News About Aging

Betty Ann Fellner remains active by volunteering, despite a diagnosis of frontotemporal dementia. (Courtesy of Betty Ann Fellner)
Posted By Marcia Siegal

Staying engaged, with dementia

By Constance Garcia-Barrio

When Betty Ann Fellner’s surgeon okayed her to start physical therapy after a 2011 hip replacement, she felt relieved at clearing a major health hurdle. But her physical therapist uncovered a shocking new problem.

Posted By Marcia Siegal

Navigating without sight

By Alicia M. Colombo
South Philadelphia native John Martino, 75, lost his sight at just 24 when his retinas suddenly detached. Emergency surgery was only able to restore partial sight to his right eye. Two years later, he was completely blind. “It took me a while to get acclimated,” Martino says. “It certainly didn’t happen overnight.” To help him adjust, he underwent six months of intensive vision rehabilitation therapy. During that time, he learned how to use a guide cane to help him navigate and received career counseling.

Posted By Christine Hoffman

Aging Research & Issues: Feb. 26-March 2, 2018

Posted By Christine Hoffman

Aging Research & Issues: February 20-23, 2018

Getting an eye exam when you notice any sudden vision changes could save your sight. (iStock)
Posted By Marcia Siegal

Helping people with low vision

With people in the United States living longer, eye diseases and vision loss have become major public health concerns. Low vision is a visual impairment that cannot be corrected by standard eyeglasses, contact lenses, medication or surgery. Having low vision can make activities like reading, shopping, cooking, writing and watching TV difficult. In addition, the consequences of vision loss may leave people feeling anxious, helpless and depressed. Vision rehabilitation can help people with low vision to maximize their remaining vision and maintain their independence and quality of life.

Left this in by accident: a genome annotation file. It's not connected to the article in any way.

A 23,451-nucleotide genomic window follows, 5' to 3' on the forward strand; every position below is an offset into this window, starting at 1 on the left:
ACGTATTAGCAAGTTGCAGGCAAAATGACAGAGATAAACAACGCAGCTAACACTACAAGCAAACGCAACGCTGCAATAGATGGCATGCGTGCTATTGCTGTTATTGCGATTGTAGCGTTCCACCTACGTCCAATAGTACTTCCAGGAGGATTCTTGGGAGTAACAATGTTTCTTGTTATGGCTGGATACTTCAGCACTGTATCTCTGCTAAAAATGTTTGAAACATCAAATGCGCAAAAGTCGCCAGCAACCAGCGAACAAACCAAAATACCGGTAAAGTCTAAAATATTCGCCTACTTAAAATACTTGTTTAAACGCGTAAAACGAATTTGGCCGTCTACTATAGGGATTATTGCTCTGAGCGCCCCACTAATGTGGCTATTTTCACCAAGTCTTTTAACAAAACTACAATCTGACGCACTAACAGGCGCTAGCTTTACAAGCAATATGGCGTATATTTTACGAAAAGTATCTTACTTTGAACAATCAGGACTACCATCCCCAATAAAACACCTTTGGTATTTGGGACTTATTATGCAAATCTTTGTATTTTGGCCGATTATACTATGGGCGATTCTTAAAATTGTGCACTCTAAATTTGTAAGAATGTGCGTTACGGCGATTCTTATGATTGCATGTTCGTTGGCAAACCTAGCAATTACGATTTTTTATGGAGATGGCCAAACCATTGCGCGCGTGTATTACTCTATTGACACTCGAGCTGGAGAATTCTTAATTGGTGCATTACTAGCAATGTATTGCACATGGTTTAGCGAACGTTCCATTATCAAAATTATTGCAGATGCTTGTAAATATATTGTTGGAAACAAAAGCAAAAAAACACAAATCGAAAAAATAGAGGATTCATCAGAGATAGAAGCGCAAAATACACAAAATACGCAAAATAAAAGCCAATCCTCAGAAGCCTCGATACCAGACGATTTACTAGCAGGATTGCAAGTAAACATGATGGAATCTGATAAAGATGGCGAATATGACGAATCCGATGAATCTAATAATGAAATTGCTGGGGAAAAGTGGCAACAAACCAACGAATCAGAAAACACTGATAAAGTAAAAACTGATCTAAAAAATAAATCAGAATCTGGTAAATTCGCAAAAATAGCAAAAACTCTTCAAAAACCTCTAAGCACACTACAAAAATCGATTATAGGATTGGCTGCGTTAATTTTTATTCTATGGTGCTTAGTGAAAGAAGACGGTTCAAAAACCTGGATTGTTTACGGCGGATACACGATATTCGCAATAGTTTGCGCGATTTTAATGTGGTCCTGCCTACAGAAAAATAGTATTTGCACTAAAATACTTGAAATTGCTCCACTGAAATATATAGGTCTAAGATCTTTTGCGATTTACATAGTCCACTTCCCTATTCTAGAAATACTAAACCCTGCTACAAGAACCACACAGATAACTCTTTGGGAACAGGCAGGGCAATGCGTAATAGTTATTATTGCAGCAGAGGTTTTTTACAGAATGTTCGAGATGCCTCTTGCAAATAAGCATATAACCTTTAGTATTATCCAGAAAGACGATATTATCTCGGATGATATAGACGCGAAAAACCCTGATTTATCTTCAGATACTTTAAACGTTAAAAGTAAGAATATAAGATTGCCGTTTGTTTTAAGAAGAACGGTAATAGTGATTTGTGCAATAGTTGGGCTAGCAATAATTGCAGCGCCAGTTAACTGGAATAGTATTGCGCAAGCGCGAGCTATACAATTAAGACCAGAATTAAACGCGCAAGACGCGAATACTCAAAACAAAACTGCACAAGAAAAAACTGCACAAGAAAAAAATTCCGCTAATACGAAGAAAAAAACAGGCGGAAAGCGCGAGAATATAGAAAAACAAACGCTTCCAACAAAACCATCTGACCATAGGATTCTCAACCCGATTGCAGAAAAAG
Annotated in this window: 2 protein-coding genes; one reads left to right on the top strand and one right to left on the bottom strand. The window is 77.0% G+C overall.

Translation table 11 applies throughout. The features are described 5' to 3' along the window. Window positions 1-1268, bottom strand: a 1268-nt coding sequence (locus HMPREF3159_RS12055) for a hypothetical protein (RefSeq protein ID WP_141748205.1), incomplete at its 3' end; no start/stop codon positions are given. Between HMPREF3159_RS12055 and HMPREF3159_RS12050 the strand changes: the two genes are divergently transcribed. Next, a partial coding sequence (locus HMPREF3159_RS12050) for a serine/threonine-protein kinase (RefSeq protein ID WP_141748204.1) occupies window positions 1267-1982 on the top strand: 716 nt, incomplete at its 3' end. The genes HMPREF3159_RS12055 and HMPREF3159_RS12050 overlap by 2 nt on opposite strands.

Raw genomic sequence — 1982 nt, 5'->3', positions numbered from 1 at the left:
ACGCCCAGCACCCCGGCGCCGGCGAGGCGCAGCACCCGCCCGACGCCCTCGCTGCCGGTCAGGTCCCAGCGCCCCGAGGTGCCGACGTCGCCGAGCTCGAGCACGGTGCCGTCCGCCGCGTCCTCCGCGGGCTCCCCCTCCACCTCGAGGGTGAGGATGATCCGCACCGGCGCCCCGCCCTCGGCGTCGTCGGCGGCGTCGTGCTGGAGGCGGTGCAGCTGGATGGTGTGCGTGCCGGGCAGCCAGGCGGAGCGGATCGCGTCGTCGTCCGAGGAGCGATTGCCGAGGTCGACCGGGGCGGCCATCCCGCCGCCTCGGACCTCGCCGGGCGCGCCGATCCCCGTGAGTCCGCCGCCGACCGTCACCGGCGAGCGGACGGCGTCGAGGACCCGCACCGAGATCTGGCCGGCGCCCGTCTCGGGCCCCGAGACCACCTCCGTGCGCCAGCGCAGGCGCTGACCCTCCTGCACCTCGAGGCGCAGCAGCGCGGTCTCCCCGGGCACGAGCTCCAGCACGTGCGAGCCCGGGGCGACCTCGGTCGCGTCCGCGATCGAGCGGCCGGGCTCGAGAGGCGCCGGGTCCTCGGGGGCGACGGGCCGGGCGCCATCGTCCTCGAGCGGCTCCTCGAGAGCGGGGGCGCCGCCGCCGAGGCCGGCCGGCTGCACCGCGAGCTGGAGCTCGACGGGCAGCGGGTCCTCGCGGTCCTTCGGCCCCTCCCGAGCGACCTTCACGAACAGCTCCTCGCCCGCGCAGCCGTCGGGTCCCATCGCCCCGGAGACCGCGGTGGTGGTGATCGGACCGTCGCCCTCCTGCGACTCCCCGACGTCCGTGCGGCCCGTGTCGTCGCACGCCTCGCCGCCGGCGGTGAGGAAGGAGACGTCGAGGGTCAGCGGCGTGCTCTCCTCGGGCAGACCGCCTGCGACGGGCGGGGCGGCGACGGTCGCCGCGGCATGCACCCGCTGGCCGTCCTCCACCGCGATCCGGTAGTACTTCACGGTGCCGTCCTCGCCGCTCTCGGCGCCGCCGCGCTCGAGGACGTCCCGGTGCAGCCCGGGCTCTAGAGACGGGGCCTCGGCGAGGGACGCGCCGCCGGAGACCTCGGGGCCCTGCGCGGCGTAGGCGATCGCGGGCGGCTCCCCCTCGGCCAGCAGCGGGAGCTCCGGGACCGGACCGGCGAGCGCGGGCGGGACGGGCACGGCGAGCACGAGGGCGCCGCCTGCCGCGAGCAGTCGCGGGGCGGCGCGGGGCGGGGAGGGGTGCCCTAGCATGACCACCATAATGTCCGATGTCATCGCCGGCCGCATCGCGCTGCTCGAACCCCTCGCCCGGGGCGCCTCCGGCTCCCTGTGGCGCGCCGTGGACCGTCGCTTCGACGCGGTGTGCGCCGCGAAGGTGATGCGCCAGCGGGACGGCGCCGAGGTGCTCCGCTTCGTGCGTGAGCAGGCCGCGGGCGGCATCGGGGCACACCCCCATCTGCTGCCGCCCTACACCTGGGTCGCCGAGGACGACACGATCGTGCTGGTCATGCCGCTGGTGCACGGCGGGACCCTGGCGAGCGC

Knowing the warning signs of a heart attack could save your life. (iStock)
Posted By Marcia Siegal

Knowing heart attack risks

By Marcia Z. Siegal

Every 40 seconds, someone suffers a heart attack. Many of these attacks prove fatal. In fact, heart disease — or the buildup of plaque in the heart’s arteries that can lead to a heart attack — is the leading cause of death in the United States, according to the Centers for Disease Control and Prevention (CDC). Many people are unaware that they are at risk – or realize the added heart risks that can occur in wintertime, warns the CDC. February, American Heart Month, is a good time to think about your heart health.

Follow the recommendations of your doctor to manage your heart and overall health. (iStock)
Posted By Alicia Colombo

Taking care of your heart

By Alicia M. Colombo

This month, take time to love yourself by thinking about your heart health. Heart health is a broad term that is often used to describe healthy blood flow through the vessels, healthy tissue in the heart walls and a normal rhythm, said Sonela Skenderi, D.O., a board-certified cardiovascular disease specialist at Mercy Cardiology at Nazareth Hospital.

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